22 July 2019

Becoming a black belt in any martial art requires years of training, dedication and skill. 

Now imagine achieving that feat while being attached to an oxygen tank. 

That situation was reality for Helen Sharp. 

Having become a black belt kickboxer in 2011, Helen was determined to still do the things she loved despite living with cystic fibrosis, a condition that meant her lung function had reduced to just 28 per cent by 2017. 

“I’d been kickboxing for 12 years but it had got to the point where I would do a few kicks and then have to stop,” Helen reminisced. “Attempting to run with an oxygen tank attached to me wasn’t easy.

“I also worked as a PE teacher, so being fit and active underpinned my entire life. I had to dramatically cut my hours down at work, too.”

After being on the transplant waiting list for four months, Helen received a double lung transplant at Royal Papworth Hospital Charity in May 2018.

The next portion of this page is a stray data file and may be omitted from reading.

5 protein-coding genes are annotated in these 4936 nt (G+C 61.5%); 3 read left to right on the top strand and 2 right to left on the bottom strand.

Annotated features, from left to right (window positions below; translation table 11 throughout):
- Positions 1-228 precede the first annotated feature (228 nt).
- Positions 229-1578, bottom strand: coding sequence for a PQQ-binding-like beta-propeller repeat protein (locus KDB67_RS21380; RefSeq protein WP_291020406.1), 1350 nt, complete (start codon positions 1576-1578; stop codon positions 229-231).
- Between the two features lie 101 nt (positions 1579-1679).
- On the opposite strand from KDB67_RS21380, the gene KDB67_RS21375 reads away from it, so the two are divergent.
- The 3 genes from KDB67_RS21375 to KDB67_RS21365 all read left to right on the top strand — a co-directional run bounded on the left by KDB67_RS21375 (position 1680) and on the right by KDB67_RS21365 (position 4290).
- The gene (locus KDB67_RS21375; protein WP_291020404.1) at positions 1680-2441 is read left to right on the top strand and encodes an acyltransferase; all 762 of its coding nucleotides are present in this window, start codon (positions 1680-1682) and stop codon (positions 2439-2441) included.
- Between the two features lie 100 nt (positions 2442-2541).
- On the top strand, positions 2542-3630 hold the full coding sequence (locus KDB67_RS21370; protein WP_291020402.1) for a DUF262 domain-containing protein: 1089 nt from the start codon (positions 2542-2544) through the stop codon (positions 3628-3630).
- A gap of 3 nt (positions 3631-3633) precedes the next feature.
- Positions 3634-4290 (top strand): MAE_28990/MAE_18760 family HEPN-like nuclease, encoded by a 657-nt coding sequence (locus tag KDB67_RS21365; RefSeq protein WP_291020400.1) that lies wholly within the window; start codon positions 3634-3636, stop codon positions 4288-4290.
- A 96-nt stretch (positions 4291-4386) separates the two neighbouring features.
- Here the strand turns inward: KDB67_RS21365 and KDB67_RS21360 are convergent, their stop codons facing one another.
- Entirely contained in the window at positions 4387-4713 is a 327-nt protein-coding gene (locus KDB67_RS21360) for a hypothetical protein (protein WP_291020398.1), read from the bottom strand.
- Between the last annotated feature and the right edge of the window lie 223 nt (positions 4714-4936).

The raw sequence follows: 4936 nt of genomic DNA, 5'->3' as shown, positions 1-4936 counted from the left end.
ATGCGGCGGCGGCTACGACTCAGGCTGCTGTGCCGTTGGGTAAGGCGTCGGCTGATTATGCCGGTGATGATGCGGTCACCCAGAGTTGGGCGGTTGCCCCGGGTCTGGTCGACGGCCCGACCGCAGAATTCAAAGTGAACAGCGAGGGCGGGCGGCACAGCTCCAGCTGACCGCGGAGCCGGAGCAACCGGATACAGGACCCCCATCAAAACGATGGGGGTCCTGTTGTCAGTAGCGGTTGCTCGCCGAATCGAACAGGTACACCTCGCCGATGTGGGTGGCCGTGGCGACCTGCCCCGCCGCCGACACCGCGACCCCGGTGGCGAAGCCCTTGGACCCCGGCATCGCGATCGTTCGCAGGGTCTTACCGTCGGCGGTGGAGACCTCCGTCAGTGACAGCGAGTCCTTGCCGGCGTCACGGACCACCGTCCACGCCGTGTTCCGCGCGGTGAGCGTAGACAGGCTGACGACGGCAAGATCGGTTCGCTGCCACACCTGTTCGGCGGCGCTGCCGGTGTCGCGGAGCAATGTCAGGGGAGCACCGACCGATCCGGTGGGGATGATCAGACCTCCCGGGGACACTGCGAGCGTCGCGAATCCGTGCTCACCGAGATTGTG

Having celebrated her one-year anniversary, Helen came back to the hospital visit staff from the Transplant Unit who were involved in her care and present Royal Papworth Hospital Charity with a cheque for £3,000.

In total, Helen has raised about £3,500 through events in her local community in Leicestershire and at her kickboxing club. 

“I feel absolutely brilliant. My lung function is now up at 113 per cent and I’m back to work, so life is very different from 12 months ago. 

“I wanted to raise money for Royal Papworth because it’s vital that they can continue with life-saving operations, treatments and fund research that can give someone, and their family, a whole new lease of life. 

“I felt the decision to hold the event on my anniversary was also a fitting tribute to my donor, to whom I will be forever grateful. It was wonderful to have a look round the new hospital and see the same friendly faces.”